Table Sources: Data from U. Census Bureau. Statistical abstract of the United States: Washington, DC: U. Government Printing Office. Recent trends in infant mortality in the United States. Census Bureau; U. Historical income tables: Families. The data are clear: U. Compared to whites, for example, African Americans, Latinos, and Native Americans have much lower family incomes and much higher rates of poverty; they are also much less likely to have college degrees.
In addition, African Americans and Native Americans have much higher infant mortality rates than whites: black infants, for example, are more than twice as likely as white infants to die. These comparisons obscure some differences within some of the groups just mentioned. Similarly, among Asians, people with Chinese and Japanese backgrounds have fared better than those from Cambodia, Korea, and Vietnam.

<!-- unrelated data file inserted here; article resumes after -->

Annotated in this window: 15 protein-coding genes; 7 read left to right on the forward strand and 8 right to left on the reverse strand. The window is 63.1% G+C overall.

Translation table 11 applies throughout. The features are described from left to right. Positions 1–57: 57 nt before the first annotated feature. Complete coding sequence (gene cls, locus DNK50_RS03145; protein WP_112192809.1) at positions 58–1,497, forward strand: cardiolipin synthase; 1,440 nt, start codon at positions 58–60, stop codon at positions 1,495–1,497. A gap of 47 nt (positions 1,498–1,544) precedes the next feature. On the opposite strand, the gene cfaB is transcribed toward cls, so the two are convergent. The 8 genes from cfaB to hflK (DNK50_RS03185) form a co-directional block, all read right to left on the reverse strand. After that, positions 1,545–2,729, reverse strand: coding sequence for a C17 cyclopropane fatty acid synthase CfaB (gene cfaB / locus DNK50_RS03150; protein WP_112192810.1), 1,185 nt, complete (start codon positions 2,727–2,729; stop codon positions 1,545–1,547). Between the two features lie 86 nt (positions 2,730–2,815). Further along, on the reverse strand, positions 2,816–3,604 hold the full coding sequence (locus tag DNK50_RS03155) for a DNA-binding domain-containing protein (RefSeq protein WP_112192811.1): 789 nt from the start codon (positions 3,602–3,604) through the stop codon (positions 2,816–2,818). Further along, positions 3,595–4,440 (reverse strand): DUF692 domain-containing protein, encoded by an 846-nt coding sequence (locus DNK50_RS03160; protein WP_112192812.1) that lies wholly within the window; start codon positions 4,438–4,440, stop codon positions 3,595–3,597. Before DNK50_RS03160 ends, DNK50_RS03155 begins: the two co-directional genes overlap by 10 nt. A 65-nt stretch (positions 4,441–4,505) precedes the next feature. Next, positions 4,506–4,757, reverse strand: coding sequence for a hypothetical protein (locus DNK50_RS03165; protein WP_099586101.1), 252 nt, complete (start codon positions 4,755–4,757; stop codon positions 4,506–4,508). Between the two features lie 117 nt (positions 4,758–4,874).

Asian Americans have higher family incomes than whites on the average. Although Table Compared to whites, Asian Americans have higher family incomes and are more likely to hold college degrees, but they also have a higher poverty rate. Thus many Asian Americans do relatively well, while others fare relatively worse, as just noted. Even the overall success rate of Asian Americans obscures the fact that their occupations and incomes are often lower than would be expected from their educational attainment.